I adore a good biscotti, but have never been a fan of the (ridiculously expensive!) ones you can buy in coffee shops and the like that can be little more than an expensive work-out for the jaw!
Flavour and texture are crucial in any biscotti: the taste should certainly pack a real punch as you eat them and while they should be very crisp, they should melt away easily in the mouth as you crunch into them.
Biscotti are great just as they are or dipped in tea, coffee, dessert wine or, my favourite, a chocolate sauce: a recipe for a very quick and easy chocolate sauce is at the bottom of this post.
The basic biscotti dough
I like to add ground almonds and almond extract to the main dough, which might not be at all traditional, but they add a great flavour. But any ground nuts work brilliantly, whether ground finely or coarsely.
For the second bake I prefer a very slow bake and at a reduced temperature so that they dry out gently, giving perfect crispness without colouring too much. Some recipes go for higher temperatures – but I find slowly and at a low temperature gives the best results.
Other than those changes, the proportions are pretty much in line with many biscotti recipes.
I often double-up this recipe to make two types of biscotti. You can leave the biscotti dough unflavoured or else add whatever you have to hand, but aim to use dry ingredients such as nuts, dried fruit and the like as you don’t want the dough to become too wet.
Chocolate works very well, but don’t add too much: up to about 80g for a dough using 130g flour as below. And swapping 20g of the flour with 20g cocoa powder gives an extra chocolatey kick.
Proportion-wise, the dough will actually take a lot of extras quite happily: I find that adding extras up to about the weight of the portion of dough you have gives best results.
Cranberry, orange & fennel seed:
The combination of these three flavours is excellent; there is a lovely flavour of the cranberry and orange, with the fennel giving a subtle aniseed back-note. You can increase the fennel but don’t over-do it as it can dominate too easily. Very lightly dry-roasting the fennel seeds in a pan for a minute or so until you just start to smell them helps enhance their flavour. You can crush them if you prefer but I think they are lovely kept whole.
The aroma of the orange and fennel during the second bake is wonderfully intoxicating!
These biscotti are lovely dipped into a white chocolate & orange sauce: with a spritz of fresh orange juice and a little grated orange zest added to the standard chocolate sauce recipe at the bottom of the post. I like to use white chocolate that has flecks of vanilla seeds running through it.
Cranberry, orange & fennel seed biscotti: makes about 16
The standard biscotti dough:
- 130g plain white flour
- 1/2 teaspoon baking powder
- 125g caster sugar
- 55g ground almonds or ground nuts of choice (either finely or coarsely ground)
- 1 teaspoon almond extract
- 1 teaspoon vanilla extract (optional)
- 1 large egg
Cranberry, fennel seed & orange
- finely grated zest of 1 large orange
- about 3/4-1 teaspoon lightly toasted fennel seeds, roughly crushed
- 100g dried cranberries, roughly chopped
- a small handful of pistachios or chopped almonds, optional
(1) Sift the flour and baking powder into a bowl. Stir in the sugar and the ground almonds. Mix in the orange zest, fennel seeds, dried cranberries and chopped nuts.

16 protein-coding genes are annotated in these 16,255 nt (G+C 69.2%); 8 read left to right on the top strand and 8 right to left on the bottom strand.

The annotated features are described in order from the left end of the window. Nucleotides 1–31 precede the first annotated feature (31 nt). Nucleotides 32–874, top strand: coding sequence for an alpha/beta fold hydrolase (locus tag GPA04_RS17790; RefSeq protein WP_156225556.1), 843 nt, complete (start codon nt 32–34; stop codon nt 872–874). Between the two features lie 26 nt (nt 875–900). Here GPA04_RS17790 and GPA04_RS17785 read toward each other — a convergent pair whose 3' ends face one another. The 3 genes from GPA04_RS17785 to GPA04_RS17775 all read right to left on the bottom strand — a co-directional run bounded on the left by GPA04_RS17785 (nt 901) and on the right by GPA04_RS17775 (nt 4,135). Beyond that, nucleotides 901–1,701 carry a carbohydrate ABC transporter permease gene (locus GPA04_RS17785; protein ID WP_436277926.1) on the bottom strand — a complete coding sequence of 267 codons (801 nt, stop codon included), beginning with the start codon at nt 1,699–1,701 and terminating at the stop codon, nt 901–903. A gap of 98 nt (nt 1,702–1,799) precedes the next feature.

(2) Beat the egg with the almond extract and the vanilla extract, if using. Add the egg, a little at a time, and mix well starting with a wooden spoon and then using your hands, adding enough of the egg until the ingredients just come together to form a firm dough. NB: if scaling up the recipe for making several flavours, form the dough without the extra flavours and then split the dough into a separate portion per flavour. Gently work in the extras for the flavours you are going for eg) cherries, chocolate, chopped nuts…..
(3) On a lightly floured surface, gently roll the dough to a cylinder about 2″ in diameter. Transfer to a baking tray lined with non-stick greaseproof paper, making sure they are well apart if making more than one.
(4) Bake for 35 minutes at 140C(fan): they will have spread, have taken on just a bit of colour and have rustic cracks along the top. Remove from the oven. If they have spread into each other, carefully run a sharp knife down the join: all will be fine!
(5) Reduce the oven temperature to 120C (fan). Leave the partially-baked dough for about 15 minutes until cool enough to handle, at which point they will have firmed up a little. The inside will be quite sticky, though.
(6) Using a sharp serrated knife slice each piece diagonally, going for about 1cm thickness, wiping the knife if it gets dough stuck on it. Place onto lined baking trays, cut-side up. NB: as long as the knife is sharp, you should be able to cut clean slices without breaking any. If any do break, however, lightly push them together: the stickyness makes this easy!
(7) Bake at the reduced temperature for between 45 minutes to an hour until they are firm to the touch, rotating the trays after about 30 minutes.
(8) Transfer to a cooling rack to cool completely – the biscotti will crisp up further as they cool. Store in an airtight container.
Quick chocolate sauces for dunking:
For a simple chocolate sauce, stir 3 parts best quality chocolate (dark or white) into 2 parts hot double cream: take the cream off the heat once it has come to boiling point. Mix until smooth and flavour as desired.
The sauce can either be served warm and slightly runny or else left to cool and set as a soft ganache.
Flavourings can also be added. Finely grated orange zest, liqueurs and strong coffee are three that work particularly well, depending on the biscotti flavour you have made.